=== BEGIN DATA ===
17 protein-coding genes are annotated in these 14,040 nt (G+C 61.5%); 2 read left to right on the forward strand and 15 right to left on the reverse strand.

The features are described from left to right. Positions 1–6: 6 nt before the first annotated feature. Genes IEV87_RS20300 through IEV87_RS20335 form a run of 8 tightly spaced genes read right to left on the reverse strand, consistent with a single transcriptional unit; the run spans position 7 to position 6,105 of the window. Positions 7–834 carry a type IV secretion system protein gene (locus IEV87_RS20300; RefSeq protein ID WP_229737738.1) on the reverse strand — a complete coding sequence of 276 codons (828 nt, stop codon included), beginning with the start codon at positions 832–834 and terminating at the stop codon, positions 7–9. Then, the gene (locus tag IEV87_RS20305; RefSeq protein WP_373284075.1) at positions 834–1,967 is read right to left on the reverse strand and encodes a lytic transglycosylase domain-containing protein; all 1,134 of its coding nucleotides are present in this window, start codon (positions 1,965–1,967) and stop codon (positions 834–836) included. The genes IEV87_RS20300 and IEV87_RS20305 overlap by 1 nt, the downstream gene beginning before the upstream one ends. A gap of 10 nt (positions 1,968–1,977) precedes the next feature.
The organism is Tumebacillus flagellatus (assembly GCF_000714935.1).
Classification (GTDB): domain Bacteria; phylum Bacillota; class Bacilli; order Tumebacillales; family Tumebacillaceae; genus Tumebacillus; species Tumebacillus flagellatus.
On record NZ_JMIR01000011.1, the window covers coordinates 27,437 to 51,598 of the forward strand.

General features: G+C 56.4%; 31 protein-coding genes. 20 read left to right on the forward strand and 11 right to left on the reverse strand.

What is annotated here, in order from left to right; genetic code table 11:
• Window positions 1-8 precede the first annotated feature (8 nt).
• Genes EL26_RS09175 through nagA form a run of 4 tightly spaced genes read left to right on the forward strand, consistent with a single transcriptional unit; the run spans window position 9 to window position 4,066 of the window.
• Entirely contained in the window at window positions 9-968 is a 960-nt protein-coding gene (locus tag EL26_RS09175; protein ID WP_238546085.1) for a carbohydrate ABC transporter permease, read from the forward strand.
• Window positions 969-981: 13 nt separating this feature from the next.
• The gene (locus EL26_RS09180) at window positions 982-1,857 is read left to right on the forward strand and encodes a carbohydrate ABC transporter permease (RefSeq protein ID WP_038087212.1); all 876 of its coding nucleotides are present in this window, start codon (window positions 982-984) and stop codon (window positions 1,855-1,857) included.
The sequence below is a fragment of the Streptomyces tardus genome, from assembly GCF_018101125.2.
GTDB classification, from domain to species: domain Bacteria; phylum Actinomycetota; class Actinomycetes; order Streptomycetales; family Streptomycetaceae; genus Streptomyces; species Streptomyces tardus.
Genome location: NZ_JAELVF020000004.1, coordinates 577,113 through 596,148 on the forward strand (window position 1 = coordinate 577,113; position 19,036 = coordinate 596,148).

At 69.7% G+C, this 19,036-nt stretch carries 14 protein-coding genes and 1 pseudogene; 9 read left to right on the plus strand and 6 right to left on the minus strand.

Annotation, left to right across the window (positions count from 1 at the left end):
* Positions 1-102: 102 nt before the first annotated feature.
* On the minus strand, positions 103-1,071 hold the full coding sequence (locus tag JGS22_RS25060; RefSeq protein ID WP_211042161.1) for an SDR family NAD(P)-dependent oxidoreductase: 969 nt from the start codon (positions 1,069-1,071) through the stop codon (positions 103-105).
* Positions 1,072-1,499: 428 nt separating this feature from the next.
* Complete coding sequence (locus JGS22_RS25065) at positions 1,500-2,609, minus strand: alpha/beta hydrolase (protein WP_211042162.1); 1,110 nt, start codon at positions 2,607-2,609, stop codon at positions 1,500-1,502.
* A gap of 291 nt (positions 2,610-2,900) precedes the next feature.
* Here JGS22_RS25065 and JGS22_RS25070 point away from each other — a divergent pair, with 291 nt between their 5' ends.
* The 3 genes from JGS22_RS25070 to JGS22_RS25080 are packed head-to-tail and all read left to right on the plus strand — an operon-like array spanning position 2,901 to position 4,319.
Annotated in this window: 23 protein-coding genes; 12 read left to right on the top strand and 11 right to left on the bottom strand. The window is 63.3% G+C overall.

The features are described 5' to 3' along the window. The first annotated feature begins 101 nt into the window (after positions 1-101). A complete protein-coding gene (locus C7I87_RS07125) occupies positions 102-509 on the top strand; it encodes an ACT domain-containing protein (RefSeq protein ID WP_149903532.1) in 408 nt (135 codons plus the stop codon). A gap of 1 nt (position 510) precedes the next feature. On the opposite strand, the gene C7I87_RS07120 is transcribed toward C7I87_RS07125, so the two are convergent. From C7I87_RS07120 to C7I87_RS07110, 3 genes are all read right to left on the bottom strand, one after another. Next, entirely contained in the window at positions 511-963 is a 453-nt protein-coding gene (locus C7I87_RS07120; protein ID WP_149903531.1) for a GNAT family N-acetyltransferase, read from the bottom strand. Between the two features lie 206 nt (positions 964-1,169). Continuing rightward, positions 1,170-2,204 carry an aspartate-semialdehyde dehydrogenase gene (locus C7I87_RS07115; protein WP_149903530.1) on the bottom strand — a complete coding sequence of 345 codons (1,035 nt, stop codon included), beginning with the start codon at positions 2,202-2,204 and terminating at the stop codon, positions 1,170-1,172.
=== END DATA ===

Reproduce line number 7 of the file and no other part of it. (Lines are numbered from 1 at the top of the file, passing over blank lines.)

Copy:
What is annotated here, in order from left to right; genetic code table 11: